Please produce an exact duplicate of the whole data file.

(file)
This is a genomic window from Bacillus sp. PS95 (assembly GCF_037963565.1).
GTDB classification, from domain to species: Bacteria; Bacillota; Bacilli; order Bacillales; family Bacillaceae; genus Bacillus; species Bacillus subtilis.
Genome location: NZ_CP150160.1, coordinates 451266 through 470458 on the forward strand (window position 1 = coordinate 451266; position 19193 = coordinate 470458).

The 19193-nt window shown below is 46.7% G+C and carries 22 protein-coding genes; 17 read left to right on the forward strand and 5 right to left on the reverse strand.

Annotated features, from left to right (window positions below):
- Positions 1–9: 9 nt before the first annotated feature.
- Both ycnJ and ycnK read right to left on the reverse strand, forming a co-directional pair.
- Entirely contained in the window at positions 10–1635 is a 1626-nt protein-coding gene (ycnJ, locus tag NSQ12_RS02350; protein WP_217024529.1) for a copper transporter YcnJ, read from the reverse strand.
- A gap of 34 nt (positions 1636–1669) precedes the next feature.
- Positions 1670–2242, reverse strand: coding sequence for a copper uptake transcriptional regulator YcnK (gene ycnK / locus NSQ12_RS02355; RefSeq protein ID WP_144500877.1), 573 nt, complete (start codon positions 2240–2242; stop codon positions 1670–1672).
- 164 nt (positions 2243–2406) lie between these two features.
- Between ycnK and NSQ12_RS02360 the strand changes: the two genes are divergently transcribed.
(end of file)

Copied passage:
This is a genomic window from Bacillus sp. PS95 (assembly GCF_037963565.1).
GTDB classification, from domain to species: Bacteria; Bacillota; Bacilli; order Bacillales; family Bacillaceae; genus Bacillus; species Bacillus subtilis.
Genome location: NZ_CP150160.1, coordinates 451266 through 470458 on the forward strand (window position 1 = coordinate 451266; position 19193 = coordinate 470458).

The 19193-nt window shown below is 46.7% G+C and carries 22 protein-coding genes; 17 read left to right on the forward strand and 5 right to left on the reverse strand.

Annotated features, from left to right (window positions below):
- Positions 1–9: 9 nt before the first annotated feature.
- Both ycnJ and ycnK read right to left on the reverse strand, forming a co-directional pair.
- Entirely contained in the window at positions 10–1635 is a 1626-nt protein-coding gene (ycnJ, locus tag NSQ12_RS02350; protein WP_217024529.1) for a copper transporter YcnJ, read from the reverse strand.
- A gap of 34 nt (positions 1636–1669) precedes the next feature.
- Positions 1670–2242, reverse strand: coding sequence for a copper uptake transcriptional regulator YcnK (gene ycnK / locus NSQ12_RS02355; RefSeq protein ID WP_144500877.1), 573 nt, complete (start codon positions 2240–2242; stop codon positions 1670–1672).
- 164 nt (positions 2243–2406) lie between these two features.
- Between ycnK and NSQ12_RS02360 the strand changes: the two genes are divergently transcribed.